Americans dot dominant Olympic teams of 2010s decade

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NBCSports.com looks back at the 2010s decade this week. Here are six Olympic teams (in team sports) that dominated the last 10 years …

U.S. Men’s Basketball
2012, 2016 Olympic titles
2010, 2014 World titles

The successors to the Redeem Team kept the U.S. Olympic dominance intact in London and Rio, going undefeated under coach Mike KrzyzewskiKevin Durant and Carmelo Anthony have to be the MVPs, going one-two in scoring for the Americans at both Games. Anthony became the first U.S. man to earn three Olympic basketball titles and broke LeBron James‘ career U.S. Olympic points record. The decade ended on a sour note, with the Americans losing in the FIBA World Cup quarterfinals in September under new coach Gregg Popovich.

U.S. Women’s Basketball
2012, 2016 Olympic titles
2010, 2014, 2018 World titles

Undefeated in FIBA competition in the 2010s, winning every Olympic and World Cup game by double digits and by an average of 32 points per game. Former University of Connecticut stars Sue BirdDiana Taurasi and Tina Charles were part of every major international roster. Their college coach, Geno Auriemma, was at the helm through the Rio Games. Since, Dawn Staley succeeded Auriemma. Another UConn great, Breanna Stewart, took MVP at the 2018 World Cup.

Canada/U.S. Women’s Hockey
Combined to win every Olympic and world title in the 2010s
Two Olympic finals decided in overtime or shootout

Canada had the edge by winning two of the three Olympic titles. The U.S. owned the rivalry at the world championships — winning six of seven titles. These two national teams define women’s hockey, and so they both belong on this list. It began in Vancouver, where 18-year-old Marie-Philip Poulin scored twice, fellow Olympic rookie Shannon Szabados stopped all 21 U.S. shots and the Canadians celebrated on ice with Molsons, cigars and at least one ice-resurfacing machine. In Sochi, the U.S. squandered a one-goal lead with a minute left, with Poulin scoring the equalizer and the overtime winner. Canada nearly completed a perfect Olympic decade in PyeongChang, giving up a third-period lead and falling in a shootout that went to an extra round. The U.S. was led by stalwart forward Hilary Knight, twins Jocelyne Lamoureux-Davidson and Monique Lamoureux-Morando and 20-year-old Olympic rookie goalie Maddie Rooney.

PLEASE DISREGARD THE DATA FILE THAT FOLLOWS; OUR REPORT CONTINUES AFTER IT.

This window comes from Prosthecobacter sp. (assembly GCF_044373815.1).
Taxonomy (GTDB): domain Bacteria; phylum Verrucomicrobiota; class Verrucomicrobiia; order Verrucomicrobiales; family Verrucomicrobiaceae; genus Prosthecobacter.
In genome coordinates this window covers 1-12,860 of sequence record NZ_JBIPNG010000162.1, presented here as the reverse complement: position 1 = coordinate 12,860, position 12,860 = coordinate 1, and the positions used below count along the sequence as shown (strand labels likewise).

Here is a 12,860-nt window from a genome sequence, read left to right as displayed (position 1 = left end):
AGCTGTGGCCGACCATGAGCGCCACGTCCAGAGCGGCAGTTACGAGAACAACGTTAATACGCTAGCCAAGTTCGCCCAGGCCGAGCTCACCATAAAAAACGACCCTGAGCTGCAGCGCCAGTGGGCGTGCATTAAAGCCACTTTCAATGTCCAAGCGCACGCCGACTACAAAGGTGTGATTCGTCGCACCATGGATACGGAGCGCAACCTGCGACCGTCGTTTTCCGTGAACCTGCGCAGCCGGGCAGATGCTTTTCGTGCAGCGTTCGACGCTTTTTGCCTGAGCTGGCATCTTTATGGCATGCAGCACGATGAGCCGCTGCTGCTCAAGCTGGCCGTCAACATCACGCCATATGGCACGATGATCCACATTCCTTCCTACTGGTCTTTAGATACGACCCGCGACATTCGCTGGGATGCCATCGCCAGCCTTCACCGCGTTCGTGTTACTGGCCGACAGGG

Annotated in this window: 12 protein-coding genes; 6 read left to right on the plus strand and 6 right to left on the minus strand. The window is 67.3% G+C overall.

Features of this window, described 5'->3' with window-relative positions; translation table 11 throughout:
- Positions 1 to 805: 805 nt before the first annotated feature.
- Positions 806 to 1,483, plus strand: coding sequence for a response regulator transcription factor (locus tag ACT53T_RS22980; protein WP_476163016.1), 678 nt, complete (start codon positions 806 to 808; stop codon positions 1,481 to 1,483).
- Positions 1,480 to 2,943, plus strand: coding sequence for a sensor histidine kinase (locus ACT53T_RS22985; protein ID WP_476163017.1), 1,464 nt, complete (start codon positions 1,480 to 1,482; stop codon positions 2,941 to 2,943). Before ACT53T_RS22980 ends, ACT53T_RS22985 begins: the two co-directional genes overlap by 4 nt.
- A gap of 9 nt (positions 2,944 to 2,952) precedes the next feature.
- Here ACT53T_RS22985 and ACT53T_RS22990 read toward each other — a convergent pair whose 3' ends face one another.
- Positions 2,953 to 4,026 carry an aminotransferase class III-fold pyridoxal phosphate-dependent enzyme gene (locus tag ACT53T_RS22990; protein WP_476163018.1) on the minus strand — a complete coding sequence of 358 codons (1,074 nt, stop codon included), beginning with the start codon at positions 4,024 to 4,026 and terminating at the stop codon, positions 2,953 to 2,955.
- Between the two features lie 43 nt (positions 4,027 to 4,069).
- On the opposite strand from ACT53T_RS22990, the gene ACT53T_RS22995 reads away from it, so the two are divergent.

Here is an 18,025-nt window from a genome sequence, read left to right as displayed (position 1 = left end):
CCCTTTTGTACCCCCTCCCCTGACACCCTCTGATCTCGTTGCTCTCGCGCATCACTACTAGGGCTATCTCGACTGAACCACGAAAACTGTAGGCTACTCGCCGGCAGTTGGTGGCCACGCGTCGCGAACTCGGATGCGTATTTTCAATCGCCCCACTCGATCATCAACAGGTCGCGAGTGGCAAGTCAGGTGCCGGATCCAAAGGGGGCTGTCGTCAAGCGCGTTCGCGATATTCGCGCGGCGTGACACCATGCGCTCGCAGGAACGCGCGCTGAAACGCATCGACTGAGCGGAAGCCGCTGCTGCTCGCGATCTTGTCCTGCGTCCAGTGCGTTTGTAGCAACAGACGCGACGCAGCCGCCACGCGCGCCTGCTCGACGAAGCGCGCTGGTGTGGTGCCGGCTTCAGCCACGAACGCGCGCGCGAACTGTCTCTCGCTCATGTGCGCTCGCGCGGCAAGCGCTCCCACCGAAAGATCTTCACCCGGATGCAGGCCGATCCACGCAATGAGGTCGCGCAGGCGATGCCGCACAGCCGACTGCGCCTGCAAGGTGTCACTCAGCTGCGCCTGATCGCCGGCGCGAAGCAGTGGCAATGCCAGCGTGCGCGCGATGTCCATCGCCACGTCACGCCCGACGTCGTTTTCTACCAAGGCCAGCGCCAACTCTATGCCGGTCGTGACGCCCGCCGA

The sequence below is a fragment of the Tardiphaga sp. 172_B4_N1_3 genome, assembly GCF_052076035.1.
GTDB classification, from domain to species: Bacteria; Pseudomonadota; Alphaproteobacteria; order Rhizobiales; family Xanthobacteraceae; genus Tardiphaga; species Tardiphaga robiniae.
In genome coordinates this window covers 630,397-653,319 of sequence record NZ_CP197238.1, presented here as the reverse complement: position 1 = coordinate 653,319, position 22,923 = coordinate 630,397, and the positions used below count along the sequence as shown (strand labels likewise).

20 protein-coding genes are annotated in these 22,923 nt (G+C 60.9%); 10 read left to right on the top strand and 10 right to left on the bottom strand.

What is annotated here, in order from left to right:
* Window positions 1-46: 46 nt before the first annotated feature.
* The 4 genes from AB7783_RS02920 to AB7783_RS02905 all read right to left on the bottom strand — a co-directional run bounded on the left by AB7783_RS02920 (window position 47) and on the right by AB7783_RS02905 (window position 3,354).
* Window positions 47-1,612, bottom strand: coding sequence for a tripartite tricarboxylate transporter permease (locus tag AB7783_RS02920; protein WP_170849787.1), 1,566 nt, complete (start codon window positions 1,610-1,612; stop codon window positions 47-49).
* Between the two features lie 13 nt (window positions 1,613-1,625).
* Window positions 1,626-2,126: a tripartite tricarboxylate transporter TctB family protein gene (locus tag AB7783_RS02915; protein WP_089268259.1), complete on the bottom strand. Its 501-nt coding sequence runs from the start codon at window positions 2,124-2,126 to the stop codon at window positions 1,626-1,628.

Russia Synchronized Swimming
2012, 2016 Olympic titles
Won all 10 world titles in the 2010s in technical/free routines

Russia owns every Olympic gold medal this millennium in synchronized swimming, which is now called artistic swimming. The dynasty draws from Russia’s balletic traditions. If the program was weak in any aspect, it was from a lack of male synchronized swimmers. But not anymore. The mixed-gender duet events aren’t part of the Olympic program yet, but two debuted on the world championships program in 2015. It wasn’t until this past summer that Russia swept those gold medals.

U.S. Women’s Water Polo
2012, 2016 Olympic titles
2015, 2017, 2019 World titles

The Americans are 149-4 dating to 2015, not dropping a game at an Olympics, World Championship, World Cup or a World League Super Final in that span. They’re currently on a 65-game win streak. They have three games left in 2019, looking to finish 37-0 to complete the first perfect calendar year during the current reign of dominance. Adam Krikorian has been head coach for the entire decade with a bevy of talent at his disposal. The most prominent is Maggie Steffens, a member of every title team this decade at the Olympics, worlds, World Cup and World League.

Honorable Mention: Sweden Women’s Curling and Canada Men’s Hockey.

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BEST OF 2010s: Summer Olympians | Winter Olympians | Teams
MOMENTS: Summer Olympics | Winter Olympics | Paralympics | Viral

World short-track speedskating championships will be moved, postponed or canceled